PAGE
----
There are limitations to our findings. First, this pilot study did not include a comparison group, so we cannot account for depression that would have recovered without active depression treatment. However, nearly all participants reported chronic or recurrent depression that would be unlikely to remit so uniformly on its own in the absence of treatment, and a treatment effect is further supported by simultaneous improvement in several other psychiatric measures including suicidal ideation, self-efficacy, and coping styles. Second, the sample size is small, precluding any firm conclusions about the roles of moderators and mediators of the relationship between depression improvement, ARV adherence, and HIV outcome. Third, while associated, the improvement in both depression and HIV outcomes may not be causally related. These findings are clearly preliminary. For example, HIV clinical markers may have improved due to antiretroviral treatment alone; however, nearly all participants were on stable antiretroviral therapy at the time of enrollment rather than newly initiating therapy.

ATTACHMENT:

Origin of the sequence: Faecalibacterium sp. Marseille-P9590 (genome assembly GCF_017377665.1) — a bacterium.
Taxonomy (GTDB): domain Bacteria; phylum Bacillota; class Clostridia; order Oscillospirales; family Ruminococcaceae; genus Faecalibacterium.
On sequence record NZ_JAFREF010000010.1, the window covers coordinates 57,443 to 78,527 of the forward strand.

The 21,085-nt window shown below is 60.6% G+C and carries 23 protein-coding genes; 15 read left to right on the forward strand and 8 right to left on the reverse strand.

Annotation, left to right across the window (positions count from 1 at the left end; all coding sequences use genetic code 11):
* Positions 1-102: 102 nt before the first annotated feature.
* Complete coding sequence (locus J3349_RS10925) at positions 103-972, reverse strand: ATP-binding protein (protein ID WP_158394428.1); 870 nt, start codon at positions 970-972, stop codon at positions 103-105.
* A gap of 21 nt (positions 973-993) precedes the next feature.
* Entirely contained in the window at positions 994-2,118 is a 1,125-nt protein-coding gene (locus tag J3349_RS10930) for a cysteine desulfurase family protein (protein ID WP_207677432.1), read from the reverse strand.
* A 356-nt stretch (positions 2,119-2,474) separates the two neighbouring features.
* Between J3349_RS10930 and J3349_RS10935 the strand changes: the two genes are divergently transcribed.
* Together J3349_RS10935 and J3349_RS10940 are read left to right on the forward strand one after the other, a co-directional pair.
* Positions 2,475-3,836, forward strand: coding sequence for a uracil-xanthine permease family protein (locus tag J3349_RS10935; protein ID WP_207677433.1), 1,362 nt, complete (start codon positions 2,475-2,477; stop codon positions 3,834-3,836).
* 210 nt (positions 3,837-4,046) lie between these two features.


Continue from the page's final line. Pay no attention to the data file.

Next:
In summary, these data support a conceptual model in which successful depression treatment in 4–12 weeks might lead to a decreased maladaptive coping style and improved self-efficacy, resulting in improvement in ARV adherence and increased likelihood of virologic suppression. The intervention may be especially beneficial in those with more severe depression and those who achieve early remission of their depression. This pilot study provides some of the first evidence, even if only suggestive, in sub-Saharan Africa that effective depression treatment may play an important role in optimizing HIV treatment benefits among HIV-infected patients with depression. In this sample of depressed HIV-infected patients in Cameroon receiving evidence-based depression care management, both depressive and HIV outcomes improved over 4 months of evidence-based depression treatment. These data are consistent with the hypothesis that better depression care can lead to improved HIV outcomes. Subsequent large scale prospective trials can test whether these relationships hold true.